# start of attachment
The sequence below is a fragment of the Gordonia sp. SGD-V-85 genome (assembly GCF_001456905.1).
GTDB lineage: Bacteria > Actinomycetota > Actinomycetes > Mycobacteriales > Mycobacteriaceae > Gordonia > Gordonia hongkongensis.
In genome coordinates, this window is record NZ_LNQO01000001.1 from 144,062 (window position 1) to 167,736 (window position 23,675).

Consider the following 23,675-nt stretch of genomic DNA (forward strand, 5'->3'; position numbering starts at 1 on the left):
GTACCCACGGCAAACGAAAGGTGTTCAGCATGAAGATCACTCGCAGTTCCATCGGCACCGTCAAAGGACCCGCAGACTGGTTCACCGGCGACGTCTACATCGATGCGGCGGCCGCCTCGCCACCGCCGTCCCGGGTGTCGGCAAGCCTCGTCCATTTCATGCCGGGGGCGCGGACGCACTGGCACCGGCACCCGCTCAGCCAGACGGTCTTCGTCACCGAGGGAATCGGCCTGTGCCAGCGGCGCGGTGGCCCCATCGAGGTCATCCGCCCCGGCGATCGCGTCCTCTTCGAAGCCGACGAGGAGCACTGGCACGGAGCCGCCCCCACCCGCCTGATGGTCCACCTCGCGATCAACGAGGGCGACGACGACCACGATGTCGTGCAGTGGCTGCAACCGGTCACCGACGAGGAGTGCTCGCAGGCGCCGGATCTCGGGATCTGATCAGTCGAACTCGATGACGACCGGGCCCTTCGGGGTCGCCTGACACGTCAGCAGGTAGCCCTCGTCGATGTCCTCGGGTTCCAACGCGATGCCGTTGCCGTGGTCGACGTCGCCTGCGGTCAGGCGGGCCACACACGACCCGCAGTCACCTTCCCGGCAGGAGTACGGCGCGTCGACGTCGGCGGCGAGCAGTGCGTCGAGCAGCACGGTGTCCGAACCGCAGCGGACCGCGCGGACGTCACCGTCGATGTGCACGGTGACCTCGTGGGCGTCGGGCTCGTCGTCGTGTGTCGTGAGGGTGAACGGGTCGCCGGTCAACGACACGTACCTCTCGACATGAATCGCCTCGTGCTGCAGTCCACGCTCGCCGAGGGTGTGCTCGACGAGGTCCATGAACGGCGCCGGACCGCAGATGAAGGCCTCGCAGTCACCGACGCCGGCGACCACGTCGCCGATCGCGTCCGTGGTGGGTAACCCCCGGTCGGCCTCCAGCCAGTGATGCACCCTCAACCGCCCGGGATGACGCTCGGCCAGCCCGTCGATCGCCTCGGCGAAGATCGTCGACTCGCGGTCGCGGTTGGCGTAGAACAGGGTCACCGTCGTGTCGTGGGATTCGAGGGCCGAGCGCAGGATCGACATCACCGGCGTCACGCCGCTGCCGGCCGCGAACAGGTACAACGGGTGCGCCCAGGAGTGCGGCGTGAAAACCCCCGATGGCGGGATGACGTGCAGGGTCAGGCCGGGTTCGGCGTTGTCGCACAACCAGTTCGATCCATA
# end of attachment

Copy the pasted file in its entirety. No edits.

The sequence below is a fragment of the Gordonia sp. SGD-V-85 genome (assembly GCF_001456905.1).
GTDB lineage: Bacteria > Actinomycetota > Actinomycetes > Mycobacteriales > Mycobacteriaceae > Gordonia > Gordonia hongkongensis.
In genome coordinates, this window is record NZ_LNQO01000001.1 from 144,062 (window position 1) to 167,736 (window position 23,675).

Consider the following 23,675-nt stretch of genomic DNA (forward strand, 5'->3'; position numbering starts at 1 on the left):
GTACCCACGGCAAACGAAAGGTGTTCAGCATGAAGATCACTCGCAGTTCCATCGGCACCGTCAAAGGACCCGCAGACTGGTTCACCGGCGACGTCTACATCGATGCGGCGGCCGCCTCGCCACCGCCGTCCCGGGTGTCGGCAAGCCTCGTCCATTTCATGCCGGGGGCGCGGACGCACTGGCACCGGCACCCGCTCAGCCAGACGGTCTTCGTCACCGAGGGAATCGGCCTGTGCCAGCGGCGCGGTGGCCCCATCGAGGTCATCCGCCCCGGCGATCGCGTCCTCTTCGAAGCCGACGAGGAGCACTGGCACGGAGCCGCCCCCACCCGCCTGATGGTCCACCTCGCGATCAACGAGGGCGACGACGACCACGATGTCGTGCAGTGGCTGCAACCGGTCACCGACGAGGAGTGCTCGCAGGCGCCGGATCTCGGGATCTGATCAGTCGAACTCGATGACGACCGGGCCCTTCGGGGTCGCCTGACACGTCAGCAGGTAGCCCTCGTCGATGTCCTCGGGTTCCAACGCGATGCCGTTGCCGTGGTCGACGTCGCCTGCGGTCAGGCGGGCCACACACGACCCGCAGTCACCTTCCCGGCAGGAGTACGGCGCGTCGACGTCGGCGGCGAGCAGTGCGTCGAGCAGCACGGTGTCCGAACCGCAGCGGACCGCGCGGACGTCACCGTCGATGTGCACGGTGACCTCGTGGGCGTCGGGCTCGTCGTCGTGTGTCGTGAGGGTGAACGGGTCGCCGGTCAACGACACGTACCTCTCGACATGAATCGCCTCGTGCTGCAGTCCACGCTCGCCGAGGGTGTGCTCGACGAGGTCCATGAACGGCGCCGGACCGCAGATGAAGGCCTCGCAGTCACCGACGCCGGCGACCACGTCGCCGATCGCGTCCGTGGTGGGTAACCCCCGGTCGGCCTCCAGCCAGTGATGCACCCTCAACCGCCCGGGATGACGCTCGGCCAGCCCGTCGATCGCCTCGGCGAAGATCGTCGACTCGCGGTCGCGGTTGGCGTAGAACAGGGTCACCGTCGTGTCGTGGGATTCGAGGGCCGAGCGCAGGATCGACATCACCGGCGTCACGCCGCTGCCGGCCGCGAACAGGTACAACGGGTGCGCCCAGGAGTGCGGCGTGAAAACCCCCGATGGCGGGATGACGTGCAGGGTCAGGCCGGGTTCGGCGTTGTCGCACAACCAGTTCGATCCATA